After Hurricane Harvey doused an unprecedented amount of rain on Houston last August, creative arts therapists from Texas Children’s Hospital, Houston Methodist Hospital and Children’s Memorial Hermann Hospital coordinated with the Harvey Arts Recovery Project to organize four Harvey Healing Days throughout the city to help repair emotional wounds left by the storm.
“We are charged with treating the whole human in our nine-to-five jobs at the hospital,” said Marial Biard, a certified neurologic music therapist at Texas Children’s. “Our physicians, nurses and doctors use medicine to treat the cancer and heal the broken bones and we help heal the head and the heart—the areas impacted by the illness or trauma—to make them whole again. That’s what we did with Harvey; we helped heal these humans.”
At each Harvey Healing Day, guests had an opportunity to express their thoughts and feelings on canvas strips that have now become part of one collective piece of art—a big, unbreakable tree. Constructed of chicken wire and cloth, the tree is brightly-colored and flexible.
“We wanted the base of the tree to be created out of fabric and materials that stretch because that is something that we all had to do. Resources were stretched, people were out of their comfort zone,” Biard said. “Each of these strips tells a story of community, of resiliency, and adds to this tree and its branches and leaves. So what was a very beautiful but empty trunk has now been brought to life.”
The fabric pieces on the Harvey Healing Tree carry the sentiments of participants: “Keep moving through.” “Houston Strong.” “Every day is new.” “Coming together.” “Power. Hope. Love.” “Faith. Community. Support.” “Breathe.”
Creative arts therapists received psychological first aid training before each Harvey Healing Day to offer the most appropriate care possible. Therapy was not limited to writing on strips of canvas.
“We chose to include all of the creative arts in the Harvey Healing Days because you could see that [victims] had built up these walls and you need these different modalities—art, music and movement—to take these layers down and create with one another and be silly and fun,” Biard said.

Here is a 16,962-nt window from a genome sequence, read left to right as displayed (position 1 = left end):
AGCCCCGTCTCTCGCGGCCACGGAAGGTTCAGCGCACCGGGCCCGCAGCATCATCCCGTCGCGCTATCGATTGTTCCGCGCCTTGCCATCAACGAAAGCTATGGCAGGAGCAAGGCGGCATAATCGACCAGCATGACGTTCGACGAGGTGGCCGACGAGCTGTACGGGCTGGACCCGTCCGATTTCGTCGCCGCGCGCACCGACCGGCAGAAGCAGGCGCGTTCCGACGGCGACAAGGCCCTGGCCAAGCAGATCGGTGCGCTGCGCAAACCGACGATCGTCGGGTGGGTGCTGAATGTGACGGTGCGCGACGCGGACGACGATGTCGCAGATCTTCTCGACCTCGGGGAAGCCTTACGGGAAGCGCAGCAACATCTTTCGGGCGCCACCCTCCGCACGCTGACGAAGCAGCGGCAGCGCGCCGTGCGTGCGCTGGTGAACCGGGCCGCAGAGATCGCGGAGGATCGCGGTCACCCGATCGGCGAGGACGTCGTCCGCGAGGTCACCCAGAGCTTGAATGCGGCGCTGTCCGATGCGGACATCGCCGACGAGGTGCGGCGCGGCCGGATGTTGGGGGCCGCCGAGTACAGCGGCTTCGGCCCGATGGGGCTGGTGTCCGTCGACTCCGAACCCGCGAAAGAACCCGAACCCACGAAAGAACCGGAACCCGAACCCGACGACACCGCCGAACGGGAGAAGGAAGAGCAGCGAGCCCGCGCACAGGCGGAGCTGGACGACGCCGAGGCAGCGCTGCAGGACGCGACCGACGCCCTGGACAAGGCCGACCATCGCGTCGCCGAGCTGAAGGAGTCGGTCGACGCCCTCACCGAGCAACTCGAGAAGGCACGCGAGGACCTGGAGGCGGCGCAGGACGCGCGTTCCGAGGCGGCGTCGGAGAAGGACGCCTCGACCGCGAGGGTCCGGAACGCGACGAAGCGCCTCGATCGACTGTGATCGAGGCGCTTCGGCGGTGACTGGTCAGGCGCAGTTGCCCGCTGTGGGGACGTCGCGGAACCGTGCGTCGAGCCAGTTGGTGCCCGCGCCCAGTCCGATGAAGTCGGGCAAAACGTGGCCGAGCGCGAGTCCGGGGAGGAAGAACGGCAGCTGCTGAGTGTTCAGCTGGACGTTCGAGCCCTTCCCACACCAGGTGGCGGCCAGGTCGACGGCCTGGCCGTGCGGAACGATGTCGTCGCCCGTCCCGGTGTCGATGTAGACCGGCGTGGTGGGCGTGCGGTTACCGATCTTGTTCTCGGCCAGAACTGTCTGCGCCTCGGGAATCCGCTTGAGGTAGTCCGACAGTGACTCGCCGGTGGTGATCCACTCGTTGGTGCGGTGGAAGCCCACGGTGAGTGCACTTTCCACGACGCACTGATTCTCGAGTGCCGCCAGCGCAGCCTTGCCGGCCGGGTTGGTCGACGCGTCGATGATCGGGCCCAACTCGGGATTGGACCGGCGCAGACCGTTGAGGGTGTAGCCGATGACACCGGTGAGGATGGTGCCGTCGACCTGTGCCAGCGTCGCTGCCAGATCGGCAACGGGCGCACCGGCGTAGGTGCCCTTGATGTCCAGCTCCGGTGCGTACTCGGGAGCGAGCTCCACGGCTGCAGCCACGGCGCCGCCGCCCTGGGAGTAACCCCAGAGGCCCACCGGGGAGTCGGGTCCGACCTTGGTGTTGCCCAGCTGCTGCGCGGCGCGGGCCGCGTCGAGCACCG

Therapists encouraged guests to dance, sing, drum, play instruments and more.
“To get an opportunity for expression where you don’t need words … I think that is one of the most powerful pieces for people,” said Jennifer Townsend, music therapy program manager for the Center for Performing Arts Medicine at Houston Methodist. “People may not be able to tell you exactly how they are feeling, but they can create their strip of canvas or learn that song on the ukulele or bang on the drums as hard as they can.”
The Harvey Healing Tree will be unveiled to the public on Saturday, Aug. 25—the anniversary of Hurricane Harvey’s arrival in Houston—during a celebration at Discovery Green to honor Houston’s resilience in the face of a disaster.
At the end of the event, a team of Texas Medical Center creative arts therapists and guests will deliver the Harvey Healing Tree to Houston City Hall, 901 Bagby St., where it will remain on display for two months.
The Harvey Healing Tree will be revealed between 2 and 5 p.m. on Saturday, Aug. 25, at Discovery Green, 1500 McKinney St. Information: 713-400-7336 or discoverygreen.com.
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